Why is art so expensive?

(blog about art)

$ 450,000,000 – this was how much Leonardo da Vinci’s painting ‘Salvator Mundi’ was bought. Now it remains the most expensive canvas sold in the world. When you hear such numbers, you immediately think, “Why is it so expensive?” What does the price of a work of art actually depend on?

A person can either enjoy art or make money on it. Therefore, the art market plays by its own rules. The cost is always calculated from two factors: the appearance (beauty and size) and the events that are associated with the work of art. Popularity, fashion for a particular author at the time of sale and a special style of the canvas also play a role. As soon as the artist removes the canvas from the easel, his story begins. The canvas can be sold (and more than once), inherited, donated, damaged, stolen, copied … All these manipulations especially affect the margin.

For example, one of the most expensive paintings in existence today is Rembrandt’s ‘Danaë.’ It was painted during the golden age of Dutch painting and was never sold. The estimated cost is more than half a billion dollars. First of all, the bitter fate of the first rich but poor author who died as a poor person added to the price. Then the picture disappeared from the sight for more than a hundred years, and was found in the collection of Empress Catherine II. And even after her death, when the new government began to sell canvases from the country’s main art gallery to pay for revolutionary debts, ‘Danaë’ remained untouched. But the most cruel incident that added value to this canvas happened in 1985: a man entered the Hermitage, asked the employees where the most expensive painting was, approached it, took out a knife and ripped the canvas, and then doused everything with sulfuric acid. The restoration took 12 years.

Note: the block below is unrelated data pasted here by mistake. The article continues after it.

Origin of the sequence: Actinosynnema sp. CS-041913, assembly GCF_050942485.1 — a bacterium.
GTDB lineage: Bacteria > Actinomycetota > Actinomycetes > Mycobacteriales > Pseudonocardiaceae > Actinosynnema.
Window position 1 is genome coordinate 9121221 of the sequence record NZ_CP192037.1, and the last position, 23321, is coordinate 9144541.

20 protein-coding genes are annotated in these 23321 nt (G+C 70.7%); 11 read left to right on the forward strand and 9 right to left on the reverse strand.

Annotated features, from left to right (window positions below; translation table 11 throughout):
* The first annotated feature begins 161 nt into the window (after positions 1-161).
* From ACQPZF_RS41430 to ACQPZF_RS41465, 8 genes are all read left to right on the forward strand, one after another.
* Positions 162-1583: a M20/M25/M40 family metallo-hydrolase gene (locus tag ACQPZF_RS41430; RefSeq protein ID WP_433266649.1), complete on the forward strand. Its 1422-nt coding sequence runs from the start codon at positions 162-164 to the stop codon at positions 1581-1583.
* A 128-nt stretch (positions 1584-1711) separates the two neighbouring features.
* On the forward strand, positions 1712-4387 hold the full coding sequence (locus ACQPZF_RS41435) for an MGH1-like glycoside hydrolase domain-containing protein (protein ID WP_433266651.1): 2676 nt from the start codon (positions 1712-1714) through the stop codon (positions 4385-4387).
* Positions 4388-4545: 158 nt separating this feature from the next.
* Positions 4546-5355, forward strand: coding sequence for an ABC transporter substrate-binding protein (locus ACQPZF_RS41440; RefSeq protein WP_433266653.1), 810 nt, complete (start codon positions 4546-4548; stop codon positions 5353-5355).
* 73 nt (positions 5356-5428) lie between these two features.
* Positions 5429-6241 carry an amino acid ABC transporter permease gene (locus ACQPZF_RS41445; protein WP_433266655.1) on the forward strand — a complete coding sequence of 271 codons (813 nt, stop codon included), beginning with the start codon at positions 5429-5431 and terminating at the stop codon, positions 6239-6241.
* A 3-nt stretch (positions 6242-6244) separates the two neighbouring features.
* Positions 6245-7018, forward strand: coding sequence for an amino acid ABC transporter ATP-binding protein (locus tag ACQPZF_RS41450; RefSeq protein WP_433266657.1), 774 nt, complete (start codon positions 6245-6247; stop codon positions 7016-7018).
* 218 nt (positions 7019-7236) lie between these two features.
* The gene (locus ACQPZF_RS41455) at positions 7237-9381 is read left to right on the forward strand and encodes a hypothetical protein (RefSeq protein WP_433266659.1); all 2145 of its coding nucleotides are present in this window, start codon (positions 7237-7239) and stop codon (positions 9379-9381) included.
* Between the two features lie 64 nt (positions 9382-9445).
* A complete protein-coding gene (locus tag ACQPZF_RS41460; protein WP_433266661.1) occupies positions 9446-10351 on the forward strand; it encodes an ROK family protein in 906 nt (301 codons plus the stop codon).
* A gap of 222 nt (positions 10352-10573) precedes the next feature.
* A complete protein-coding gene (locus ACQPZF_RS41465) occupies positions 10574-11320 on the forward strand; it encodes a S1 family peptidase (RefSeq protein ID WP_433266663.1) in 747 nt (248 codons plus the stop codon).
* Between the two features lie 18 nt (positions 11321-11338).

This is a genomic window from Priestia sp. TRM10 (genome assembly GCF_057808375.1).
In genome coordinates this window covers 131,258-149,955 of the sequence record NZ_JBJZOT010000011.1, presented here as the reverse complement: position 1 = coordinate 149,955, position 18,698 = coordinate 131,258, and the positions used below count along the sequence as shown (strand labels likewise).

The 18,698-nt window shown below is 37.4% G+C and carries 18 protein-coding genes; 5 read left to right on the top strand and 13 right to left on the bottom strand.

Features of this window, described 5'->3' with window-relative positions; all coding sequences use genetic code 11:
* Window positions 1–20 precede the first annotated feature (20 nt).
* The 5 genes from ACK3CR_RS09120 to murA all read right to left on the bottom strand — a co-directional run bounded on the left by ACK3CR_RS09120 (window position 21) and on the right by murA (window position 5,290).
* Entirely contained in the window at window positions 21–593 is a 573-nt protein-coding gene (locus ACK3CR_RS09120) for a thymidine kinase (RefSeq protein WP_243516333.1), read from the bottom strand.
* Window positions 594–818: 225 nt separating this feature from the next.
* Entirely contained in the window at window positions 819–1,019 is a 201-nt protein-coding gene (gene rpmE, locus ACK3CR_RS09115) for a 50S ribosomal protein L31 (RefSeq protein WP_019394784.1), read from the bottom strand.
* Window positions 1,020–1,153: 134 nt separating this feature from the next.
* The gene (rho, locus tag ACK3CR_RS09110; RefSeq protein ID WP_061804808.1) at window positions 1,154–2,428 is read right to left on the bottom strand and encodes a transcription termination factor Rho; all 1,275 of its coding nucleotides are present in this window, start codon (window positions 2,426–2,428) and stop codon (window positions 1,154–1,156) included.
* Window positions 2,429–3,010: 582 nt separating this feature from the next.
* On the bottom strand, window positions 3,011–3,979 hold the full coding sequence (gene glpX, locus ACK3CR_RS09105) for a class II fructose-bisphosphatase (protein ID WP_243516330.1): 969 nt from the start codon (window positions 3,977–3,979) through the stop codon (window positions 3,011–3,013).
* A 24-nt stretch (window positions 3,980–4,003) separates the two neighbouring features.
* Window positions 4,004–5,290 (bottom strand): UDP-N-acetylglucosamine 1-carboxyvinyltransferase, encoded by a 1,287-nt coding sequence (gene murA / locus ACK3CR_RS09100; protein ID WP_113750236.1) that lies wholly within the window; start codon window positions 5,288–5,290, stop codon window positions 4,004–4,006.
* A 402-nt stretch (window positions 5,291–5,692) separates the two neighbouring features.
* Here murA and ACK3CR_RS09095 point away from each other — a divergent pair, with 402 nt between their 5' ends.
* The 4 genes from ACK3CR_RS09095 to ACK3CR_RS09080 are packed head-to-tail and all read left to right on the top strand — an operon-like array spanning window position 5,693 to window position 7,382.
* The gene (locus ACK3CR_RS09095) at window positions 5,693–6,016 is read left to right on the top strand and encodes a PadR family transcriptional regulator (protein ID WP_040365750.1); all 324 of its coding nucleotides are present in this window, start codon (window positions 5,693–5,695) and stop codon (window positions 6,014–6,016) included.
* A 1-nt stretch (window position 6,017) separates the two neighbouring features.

Repin’s paintings were also cut, stones were thrown at the Mona Lisa, acid was poured over other works by Rembrandt. As you can see, acts of vandalism greatly increase the cost of paintings.

The author’s personal tragedy is another reason to overcharge. For example, Van Gogh’s sunflowers. He loved them and painted often. And then one day, when the artist was finishing a painting for the living room, he quarreled with Paul Gauguin and cut off part of his ear. This is the first version. Another says that Gauguin, who was an avid swordsman, accidentally cut off a piece of his friend’s ear. That is why those same sunflowers have risen noticeably in price. But it is worth noting that during his lifetime, Van Gogh sold only one of his works. This suggests that often the history of the painting or the author plays a role after the death of the artist.

Sometimes the canvas is very difficult to estimate even approximately. After all, at an auction, its price can rise significantly. For example, Russian billionaire Dmitry Rybolovlev bought Leonardo da Vinci’s “Salvator Mundi ” for $ 127 million, and later sold it for $ 450. At the same time, the initial price was announced at 100 million, after which it increased only because two people were fighting for the opportunity to buy it. In addition, the fact that only 20 pictures of Leonardo da Vinci’s survived and play a serious role.

Roughly speaking, often works of art cost exactly what the potential owner wants to pay for them.

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